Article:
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I want to know this info to reduce my code size so I will not waste my time optimize things that will be done by compiler or JIT.

for example:

if we assume the compiler inline the call to the get function of a property so I do not have to save the return value in a local variable to avoid function call.

I want to recommend a good reference that describes what is going on?

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4 Answers 4

up vote 18 down vote accepted

You may want to take a look at these articles:

JIT Optimizations - (Sasha Goldshtein - CodeProject)
Jit Optimizations: Inlining I (David Notario)
Jit Optimizations: Inlining II (David Notario)

To be honest you shouldn't be worrying too much about this level of micro-detail. Let the compiler/JIT'er worry about this for you, it's better at it than you are in almost all cases. Don't get hung up on Premature Optimisation. Focus on getting your code working, then worry about optimisations later on if (a) it doesn't run fast enough, (b) you have 'size' issues.

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If you are worried about performance, run a profiler. Then change code. Chances are that you will never in a million years guess 100% correctly where the time is going. You could be changing the 0.02% timing, and leaving the method that contributes 62% of the burden. You could also be making it worse. Without a profiler and evidence, you are blind.


You can't assume that the JIT will inline a property getter. There are many reasons it may or may not do so; size of the method body, virtual, value vs reference type, architecture, debugger attached, etc.

"Hoisting" still has a place, and can still achieve savings if the code is called repeatedly in a tight loop; for example:

var count = list.Count;
for(int i = 0 ; i < count ; i++) {...}

(forget the for vs foreach debate fr the above - this is an orthogonal discussion). In the above, the "hoist" will help performance. But just to be really confusing - with arrays, it is the opposite, and it is more efficient to not hoist it:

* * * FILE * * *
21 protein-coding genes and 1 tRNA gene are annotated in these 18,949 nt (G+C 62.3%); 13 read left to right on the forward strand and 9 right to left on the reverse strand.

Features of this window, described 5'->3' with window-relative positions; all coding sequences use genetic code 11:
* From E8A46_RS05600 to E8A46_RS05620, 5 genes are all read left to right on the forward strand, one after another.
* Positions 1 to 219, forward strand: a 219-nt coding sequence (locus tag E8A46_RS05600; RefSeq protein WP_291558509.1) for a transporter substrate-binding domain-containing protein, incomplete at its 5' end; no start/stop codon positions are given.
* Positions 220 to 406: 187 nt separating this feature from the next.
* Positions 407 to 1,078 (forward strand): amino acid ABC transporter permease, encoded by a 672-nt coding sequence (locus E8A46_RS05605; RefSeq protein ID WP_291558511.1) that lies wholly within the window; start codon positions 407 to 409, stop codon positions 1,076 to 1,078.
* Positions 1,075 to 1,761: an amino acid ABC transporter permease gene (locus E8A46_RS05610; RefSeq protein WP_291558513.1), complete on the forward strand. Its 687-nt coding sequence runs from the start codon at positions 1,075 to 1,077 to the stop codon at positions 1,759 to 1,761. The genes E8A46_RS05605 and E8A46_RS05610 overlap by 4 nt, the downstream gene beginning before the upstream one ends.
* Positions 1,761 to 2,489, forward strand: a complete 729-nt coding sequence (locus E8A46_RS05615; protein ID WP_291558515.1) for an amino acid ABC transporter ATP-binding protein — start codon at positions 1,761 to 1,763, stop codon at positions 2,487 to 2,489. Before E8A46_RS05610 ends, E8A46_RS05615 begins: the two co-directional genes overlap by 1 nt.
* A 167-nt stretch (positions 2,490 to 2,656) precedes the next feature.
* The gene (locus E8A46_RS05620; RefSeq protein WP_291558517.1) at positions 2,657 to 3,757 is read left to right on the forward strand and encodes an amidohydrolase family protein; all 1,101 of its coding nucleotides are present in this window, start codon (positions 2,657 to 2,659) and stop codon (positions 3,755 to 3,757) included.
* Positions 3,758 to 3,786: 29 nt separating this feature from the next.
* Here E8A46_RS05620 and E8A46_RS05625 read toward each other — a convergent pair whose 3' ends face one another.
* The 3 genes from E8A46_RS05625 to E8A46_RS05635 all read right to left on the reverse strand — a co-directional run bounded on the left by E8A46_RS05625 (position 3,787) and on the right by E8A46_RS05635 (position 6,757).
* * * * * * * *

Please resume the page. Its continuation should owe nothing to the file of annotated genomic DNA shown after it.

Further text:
for(int i = 0 ; i < arr.Length ; i++) {...}

The JIT recognises this and removes the bounds check (as arrays are fixed size).

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I didn't know about that last one! Nice to know, thanks! –  Groo Mar 16 '09 at 14:41
    
Thanks for information, but I am asking about a good reference for this information –  Ahmed Said Mar 16 '09 at 14:49
2  
My point is that no reference will really help you with this. A profiler will. –  Marc Gravell Mar 16 '09 at 14:51
    
plusitty plus plus. the reference will help you after the profiler shows you what's taking time. No reference can cover the broad spectrum of possible combinations of things that exist in the real world. Note that many profilers don't allow (or must be told to allow) inlining of functions so that can skew your profiling information. For most people I doubt that this is significant. If you think inlining is the big deal you shoudl really know to be using a profiler... –  ShuggyCoUk Jul 27 '09 at 17:29

This looks like a kind of micro optimization which you shouldn't be looking at. If I'm not mistaken it depends on the architecture and version of the CLR which kind of optimization is applied.

If your method is called that much, and you really want it to inline, you can inline it yourself at the cost of spaghetti code.

I would recommend analyzing your algorithm, to inline a method will not save magnitudes of speed, while a better algorithm can make your running time decrease from hours to seconds.

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The most powerful optimization performed by a JIT is typically inlining. A JIT can even inline hundreds of functions deep (I heard this figure for JikesRVM). They will even inline things that aren't always possible to inline, and back it out later if they need to (called dynamic deoptimization).

A nice overview is http://java.sun.com/products/hotspot/docs/whitepaper/Java_Hotspot_v1.4.1/Java_HSpot_WP_v1.4.1_1002_4.html.

For your specific question, I would say probably, if the function call in question is hot.

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